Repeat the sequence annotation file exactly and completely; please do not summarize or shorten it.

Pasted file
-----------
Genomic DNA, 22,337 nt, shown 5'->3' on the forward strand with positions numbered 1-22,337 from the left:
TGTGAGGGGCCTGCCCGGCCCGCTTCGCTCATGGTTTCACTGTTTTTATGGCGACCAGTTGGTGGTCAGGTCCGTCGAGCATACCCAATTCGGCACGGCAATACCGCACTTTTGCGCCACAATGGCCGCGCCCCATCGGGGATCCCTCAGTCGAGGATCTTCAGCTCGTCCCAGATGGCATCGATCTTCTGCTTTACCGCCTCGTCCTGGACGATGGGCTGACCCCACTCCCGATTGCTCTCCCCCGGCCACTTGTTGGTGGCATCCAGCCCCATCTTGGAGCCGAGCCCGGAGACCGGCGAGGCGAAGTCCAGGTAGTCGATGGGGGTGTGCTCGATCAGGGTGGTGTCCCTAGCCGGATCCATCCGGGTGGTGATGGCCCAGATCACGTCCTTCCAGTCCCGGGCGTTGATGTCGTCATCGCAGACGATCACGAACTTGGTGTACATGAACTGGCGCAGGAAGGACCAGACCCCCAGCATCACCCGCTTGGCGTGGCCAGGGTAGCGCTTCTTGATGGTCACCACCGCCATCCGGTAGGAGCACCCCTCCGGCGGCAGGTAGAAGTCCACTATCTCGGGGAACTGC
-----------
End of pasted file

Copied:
Genomic DNA, 22,337 nt, shown 5'->3' on the forward strand with positions numbered 1-22,337 from the left:
TGTGAGGGGCCTGCCCGGCCCGCTTCGCTCATGGTTTCACTGTTTTTATGGCGACCAGTTGGTGGTCAGGTCCGTCGAGCATACCCAATTCGGCACGGCAATACCGCACTTTTGCGCCACAATGGCCGCGCCCCATCGGGGATCCCTCAGTCGAGGATCTTCAGCTCGTCCCAGATGGCATCGATCTTCTGCTTTACCGCCTCGTCCTGGACGATGGGCTGACCCCACTCCCGATTGCTCTCCCCCGGCCACTTGTTGGTGGCATCCAGCCCCATCTTGGAGCCGAGCCCGGAGACCGGCGAGGCGAAGTCCAGGTAGTCGATGGGGGTGTGCTCGATCAGGGTGGTGTCCCTAGCCGGATCCATCCGGGTGGTGATGGCCCAGATCACGTCCTTCCAGTCCCGGGCGTTGATGTCGTCATCGCAGACGATCACGAACTTGGTGTACATGAACTGGCGCAGGAAGGACCAGACCCCCAGCATCACCCGCTTGGCGTGGCCAGGGTAGCGCTTCTTGATGGTCACCACCGCCATCCGGTAGGAGCACCCCTCCGGCGGCAGGTAGAAGTCCACTATCTCGGGGAACTGC